We’re counting the days until we cross into a new year, making this a perfect time to look back on the impressive feats achieved by science during the year that has passed.
It has been a very good 2015 with the discovery of water on Mars, in addition to hundreds of new species. Here is a flashback of some of the top scientific discoveries, breakthroughs, and publications of 2015.
Advancements for CRISPR gene-editing
During 2015, scientists found plenty of ways to advance the gene-editing technology CRISPR. Chinese researchers have reported the most controversial move: modifying the DNA of a nonviable human embryo. Elsewhere, scientists reported that CRISPR was a potential solution for the modification of pig organs for human transplant.
Discovery of hundreds of new species
2015 was the year the World Wildlife Foundation finally published a 4-year report about the discovery of 211 new species. Starting in 2009, the research covered the Eastern Himalayan region, where the teams found 133 plants, 39 invertebrates, 26 fish, 10 amphibians, one bird, one reptile, and one mammal.
Flowing water on Mars
This might be the best outer space news we’ve heard in 2015, with a September report from NASA revealing strong evidence of water presence on Mars. Finding “flowing salty streaks of water” increases the likelihood of living organisms being on the Red Planet.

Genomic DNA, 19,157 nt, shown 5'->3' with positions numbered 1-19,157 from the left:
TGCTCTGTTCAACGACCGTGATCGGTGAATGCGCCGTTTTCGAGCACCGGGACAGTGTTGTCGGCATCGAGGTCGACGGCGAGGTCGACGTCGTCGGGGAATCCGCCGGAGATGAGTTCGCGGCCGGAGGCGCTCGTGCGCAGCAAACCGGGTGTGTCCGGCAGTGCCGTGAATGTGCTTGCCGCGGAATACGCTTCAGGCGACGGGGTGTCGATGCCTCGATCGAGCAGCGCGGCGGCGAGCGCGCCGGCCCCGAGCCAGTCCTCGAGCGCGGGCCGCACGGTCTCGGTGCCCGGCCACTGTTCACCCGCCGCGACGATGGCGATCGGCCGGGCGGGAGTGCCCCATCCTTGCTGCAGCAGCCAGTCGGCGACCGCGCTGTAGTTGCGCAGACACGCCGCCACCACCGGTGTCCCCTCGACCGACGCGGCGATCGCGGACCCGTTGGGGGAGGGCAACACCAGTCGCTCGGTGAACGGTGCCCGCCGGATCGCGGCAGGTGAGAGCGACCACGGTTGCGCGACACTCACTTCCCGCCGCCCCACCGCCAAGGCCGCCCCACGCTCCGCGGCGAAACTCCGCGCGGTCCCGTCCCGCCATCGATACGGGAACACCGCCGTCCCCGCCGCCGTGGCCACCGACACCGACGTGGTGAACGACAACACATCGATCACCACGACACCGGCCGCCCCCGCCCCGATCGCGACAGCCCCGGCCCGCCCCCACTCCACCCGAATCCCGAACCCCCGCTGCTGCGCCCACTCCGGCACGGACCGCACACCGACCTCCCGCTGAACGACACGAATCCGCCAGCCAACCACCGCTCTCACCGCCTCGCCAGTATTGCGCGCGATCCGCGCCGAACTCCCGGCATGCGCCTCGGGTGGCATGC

Blood test that can detect cancer
Swedish researchers have created a cancer-detecting blood test that can identify signs of the disease at an early stage and with the help of a single drop of blood. During tests, the test proved accurate in 96 percent of the time, with a 71 percent rate of classifying the type of cancer correctly.
First new antibiotic in 30 years
Shortly after 2015 started, scientists were already discovering the first new antibiotic in nearly 30 years. Teixobactin may combat the ever-growing drug-resistance and pave the way for a new generation of antibiotics. So far, researchers found it can fight septicaemia, tuberculosis, , and C. diff; we should expect it to hit the shelves in the next five years.
Brightest universe in the galaxy
Thanks to NASA’s Wide-field Infrared Survey Explorer – one of the most powerful telescopes in the world – this year we found the brightest galaxy in the universe to date. The galaxy emits no less than “300 trillion suns worth of light.” The unusual brightness is most likely caused by a supermassive black hole, say scientists.
Image Source: UPI